Conventional wisdom can be intimidating. This is particularly true in matters of law and economics. Therefore, I am not surprised that two very controversial decisions affecting our village – the U.S. Supreme Court’s decision in McDonald v. Chicago, striking down Oak Park’s handgun ban, and the Village of Oak Park’s decision to cut off consideration of a living wage ordinance – have not yet been extensively debated. What little public discussion we’ve seen has turned on certain assumptions that are supposed to be beyond debate.

The recent rash of pro-gun comments on Oak Park news websites and message boards are notable primarily for their utter confidence in the correctness of their interpretation of the Constitution. Opponents of the Supreme Court decision and advocates of gun control are told to “Go read the Constitution,” and, “If you don’t like the Constitution, amend it.”

Fair enough. Let’s consult the Constitution. The Second Amendment reads as follows: “A well-regulated militia, being necessary to the security of a free state, the right of the people to keep and bear Arms, shall not be infringed.” Pro-gun activists rarely cite the preamble to the portion that establishes a “right to bear arms,” because it creates ambiguity. A well-reasoned and respected lineage of American legal scholarship argues that the Second Amendment does not provide an individual right to bear arms, but rather a state’s right to establish a formal militia. So there is certainly room for debate. Advocates of gun control should not cede the debate just because gun-rights advocates claim that the text of the Constitution is on their side.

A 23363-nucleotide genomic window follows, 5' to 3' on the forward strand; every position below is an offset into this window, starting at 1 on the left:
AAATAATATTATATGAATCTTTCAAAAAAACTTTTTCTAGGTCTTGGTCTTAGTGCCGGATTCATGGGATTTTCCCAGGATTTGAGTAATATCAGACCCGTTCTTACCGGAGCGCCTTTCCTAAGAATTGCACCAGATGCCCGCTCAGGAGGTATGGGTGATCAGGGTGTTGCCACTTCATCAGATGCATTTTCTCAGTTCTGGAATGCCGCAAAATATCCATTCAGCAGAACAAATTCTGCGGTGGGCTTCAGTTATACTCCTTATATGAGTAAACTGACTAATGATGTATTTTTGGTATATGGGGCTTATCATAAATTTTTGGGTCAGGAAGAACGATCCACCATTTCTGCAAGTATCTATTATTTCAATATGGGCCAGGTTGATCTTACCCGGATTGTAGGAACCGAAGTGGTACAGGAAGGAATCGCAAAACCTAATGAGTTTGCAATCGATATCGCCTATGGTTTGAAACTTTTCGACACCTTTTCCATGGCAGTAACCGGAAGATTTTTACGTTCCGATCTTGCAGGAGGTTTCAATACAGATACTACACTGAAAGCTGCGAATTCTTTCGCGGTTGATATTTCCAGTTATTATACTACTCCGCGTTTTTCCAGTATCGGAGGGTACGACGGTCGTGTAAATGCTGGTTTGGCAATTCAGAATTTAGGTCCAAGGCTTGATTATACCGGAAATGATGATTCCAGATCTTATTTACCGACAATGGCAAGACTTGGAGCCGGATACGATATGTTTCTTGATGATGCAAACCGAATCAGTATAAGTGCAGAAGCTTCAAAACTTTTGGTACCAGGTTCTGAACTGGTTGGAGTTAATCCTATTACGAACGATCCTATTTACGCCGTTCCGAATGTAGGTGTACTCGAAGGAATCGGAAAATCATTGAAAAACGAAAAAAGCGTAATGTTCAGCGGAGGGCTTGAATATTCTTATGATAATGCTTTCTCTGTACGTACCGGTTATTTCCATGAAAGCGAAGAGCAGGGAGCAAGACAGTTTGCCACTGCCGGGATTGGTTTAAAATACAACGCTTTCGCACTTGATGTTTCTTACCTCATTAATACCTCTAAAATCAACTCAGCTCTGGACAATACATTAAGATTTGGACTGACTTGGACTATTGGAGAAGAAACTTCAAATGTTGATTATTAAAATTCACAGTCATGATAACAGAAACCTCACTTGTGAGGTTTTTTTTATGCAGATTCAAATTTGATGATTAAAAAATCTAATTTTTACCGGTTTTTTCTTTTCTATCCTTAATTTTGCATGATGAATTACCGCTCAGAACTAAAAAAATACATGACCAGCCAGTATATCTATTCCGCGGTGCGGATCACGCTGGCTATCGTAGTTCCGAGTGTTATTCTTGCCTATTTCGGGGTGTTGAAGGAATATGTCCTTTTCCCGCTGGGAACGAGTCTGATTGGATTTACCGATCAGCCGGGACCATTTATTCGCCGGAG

Similarly, conventional wisdom appears to have stifled debate for the time being on the proposal for a living wage ordinance placed before the village board by the Community Relations Commission on July 6. Trustees gave rationales for rejecting the measure, but none made much sense. The prevailing sentiment seemed to be that the proposed ordinance would create uncertainty during the recession. Further explanation should be offered as to why a living wage ordinance would cause uncertainty. It seems that the board is subscribing to a well-worn conservative economic theory: “As long as we don’t overburden businesses and developers with regulations, they’ll look favorably upon our village and jump-start our economy by setting up shop here!”

Why must we assume this is correct? Wouldn’t a living wage stimulate the local economy? An employee of a local business who is paid more is likely to be a more reliable, higher-earning employee. That employee increases the profitability of his employer. When that employee shows up for a day’s work in our village, he may take some of his additional income on his lunch break and visit a restaurant or a local grocery store. But just as importantly, adequately compensating working people is the right thing to do.

Our village has a rich history of grounding its policies in justice and equality as much as in dollars and cents. We should not allow conventional wisdom to change that.

• Adam Salzman is an Oak Park resident and a labor and employment attorney. He also serves as chair of the Village of Oak Park’s Universal Access Commission.

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